Trading the VIX

Why Trade VIX

VIX is the symbol for CBOE Volatility Index. This page assumes you are already somehow familiar with the VIX, what it is, and (at least the logic of) its calculation.

There are two big groups of motivations why people or institutions trade the VIX:

Trading the VIX for hedging

Many market participants, especially institutional investors, trade VIX to hedge their long stock portfolios. Because stock market volatility tends to rise when stock prices are falling, the VIX Index is strongly negatively correlated to equities. As a hedging tool, VIX derivatives have several advantages over stock index options (e.g. it’s easier to set up and manage a position and you often get the same hedging effect at a lower price with VIX).

Trading the VIX for speculation

In the recent years, in line with increased liquidity and public awareness of VIX Index and its derivatives, VIX has become a convenient pure volatility play, enabling traders to speculate on volatility without having to deal with other exposures (such as delta of stock index options).

VIX Trading Specifics

When trading the VIX, you should be aware of its specifics, which make it quite different from other markets you might be used to:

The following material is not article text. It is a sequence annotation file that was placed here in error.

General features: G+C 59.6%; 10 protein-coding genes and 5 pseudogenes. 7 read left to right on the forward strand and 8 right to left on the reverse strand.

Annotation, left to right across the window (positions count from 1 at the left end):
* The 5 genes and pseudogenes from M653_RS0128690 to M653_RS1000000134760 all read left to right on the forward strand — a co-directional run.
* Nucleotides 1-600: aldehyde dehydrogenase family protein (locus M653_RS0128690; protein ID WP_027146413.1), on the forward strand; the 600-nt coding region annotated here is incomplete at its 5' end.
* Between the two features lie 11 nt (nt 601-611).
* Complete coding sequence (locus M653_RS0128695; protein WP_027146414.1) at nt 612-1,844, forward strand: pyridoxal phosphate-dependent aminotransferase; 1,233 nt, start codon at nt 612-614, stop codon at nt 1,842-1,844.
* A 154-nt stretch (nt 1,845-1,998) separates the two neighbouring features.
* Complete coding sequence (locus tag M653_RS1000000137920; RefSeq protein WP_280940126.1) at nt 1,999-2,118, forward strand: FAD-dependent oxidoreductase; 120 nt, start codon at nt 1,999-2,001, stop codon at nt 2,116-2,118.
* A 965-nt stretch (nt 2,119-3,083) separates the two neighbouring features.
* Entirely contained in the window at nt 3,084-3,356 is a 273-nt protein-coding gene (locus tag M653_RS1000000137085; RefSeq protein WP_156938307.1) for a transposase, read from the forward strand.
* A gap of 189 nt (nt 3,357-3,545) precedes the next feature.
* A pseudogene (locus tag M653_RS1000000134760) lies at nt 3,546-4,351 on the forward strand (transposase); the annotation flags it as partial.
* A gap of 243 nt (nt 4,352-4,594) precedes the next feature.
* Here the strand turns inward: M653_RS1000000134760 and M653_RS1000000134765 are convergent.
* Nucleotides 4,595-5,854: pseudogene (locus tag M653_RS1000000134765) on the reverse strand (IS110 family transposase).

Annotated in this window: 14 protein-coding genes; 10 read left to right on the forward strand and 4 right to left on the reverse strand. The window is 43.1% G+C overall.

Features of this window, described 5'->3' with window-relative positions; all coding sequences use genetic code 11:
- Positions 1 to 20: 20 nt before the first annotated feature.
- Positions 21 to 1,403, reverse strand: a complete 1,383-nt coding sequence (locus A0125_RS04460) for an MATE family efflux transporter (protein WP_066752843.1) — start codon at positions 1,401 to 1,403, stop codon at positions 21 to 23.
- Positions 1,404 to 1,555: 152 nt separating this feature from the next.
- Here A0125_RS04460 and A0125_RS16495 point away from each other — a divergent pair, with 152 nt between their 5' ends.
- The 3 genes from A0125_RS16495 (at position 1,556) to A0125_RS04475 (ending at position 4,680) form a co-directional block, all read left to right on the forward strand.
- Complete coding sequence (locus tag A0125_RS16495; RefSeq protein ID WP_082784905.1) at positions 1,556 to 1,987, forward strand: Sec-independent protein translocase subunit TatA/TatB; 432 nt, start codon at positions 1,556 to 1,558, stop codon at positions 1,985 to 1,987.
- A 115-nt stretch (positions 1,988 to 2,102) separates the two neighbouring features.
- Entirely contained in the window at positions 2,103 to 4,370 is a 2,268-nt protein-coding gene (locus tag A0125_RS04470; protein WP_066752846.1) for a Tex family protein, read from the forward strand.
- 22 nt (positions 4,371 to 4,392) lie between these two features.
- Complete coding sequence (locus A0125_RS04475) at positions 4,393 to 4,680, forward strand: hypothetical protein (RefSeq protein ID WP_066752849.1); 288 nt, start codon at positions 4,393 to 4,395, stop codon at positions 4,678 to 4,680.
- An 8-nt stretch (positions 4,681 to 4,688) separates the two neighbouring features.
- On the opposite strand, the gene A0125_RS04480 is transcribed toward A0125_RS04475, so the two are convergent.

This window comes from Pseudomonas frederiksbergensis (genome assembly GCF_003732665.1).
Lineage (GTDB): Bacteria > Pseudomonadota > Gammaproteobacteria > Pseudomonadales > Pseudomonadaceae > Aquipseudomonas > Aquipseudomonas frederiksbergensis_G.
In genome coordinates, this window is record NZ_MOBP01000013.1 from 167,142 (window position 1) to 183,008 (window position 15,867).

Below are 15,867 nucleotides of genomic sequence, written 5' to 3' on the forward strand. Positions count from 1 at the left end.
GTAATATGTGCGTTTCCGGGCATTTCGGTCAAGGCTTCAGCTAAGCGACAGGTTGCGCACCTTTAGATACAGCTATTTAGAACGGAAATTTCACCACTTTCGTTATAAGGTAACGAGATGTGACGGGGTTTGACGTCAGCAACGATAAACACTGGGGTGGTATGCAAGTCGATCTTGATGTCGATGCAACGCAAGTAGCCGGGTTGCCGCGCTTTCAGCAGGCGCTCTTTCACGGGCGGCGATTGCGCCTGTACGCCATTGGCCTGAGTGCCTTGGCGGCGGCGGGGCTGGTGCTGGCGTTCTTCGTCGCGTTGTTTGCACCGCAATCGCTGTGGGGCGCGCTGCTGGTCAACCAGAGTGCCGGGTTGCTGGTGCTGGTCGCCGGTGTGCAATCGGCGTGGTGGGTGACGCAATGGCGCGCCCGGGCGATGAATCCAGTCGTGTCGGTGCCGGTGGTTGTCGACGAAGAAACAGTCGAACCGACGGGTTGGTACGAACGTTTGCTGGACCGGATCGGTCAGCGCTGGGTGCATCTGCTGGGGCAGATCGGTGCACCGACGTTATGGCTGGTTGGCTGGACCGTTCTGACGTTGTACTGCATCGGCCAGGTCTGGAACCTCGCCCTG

Trading VIX Futures vs. Options

So which one is better to trade – VIX futures or VIX options? There is no universal answer, as both have advantages and disadvantages. VIX futures contracts may be too big and too volatile (in short – too risky) if you have smaller account size. Options, on the other hand, may seem too complex to understand and analyze (as you are dealing with “volatility squared” here – volatility of volatility). I believe that VIX futures and VIX options go hand in hand and it’s not a good idea to just focus on one and ignore the other. Even when you are only trading VIX options at a moment, knowing what VIX futures are doing is useful (and vice versa).

VIX Trading Strategies

Some sources of edge when trading VIX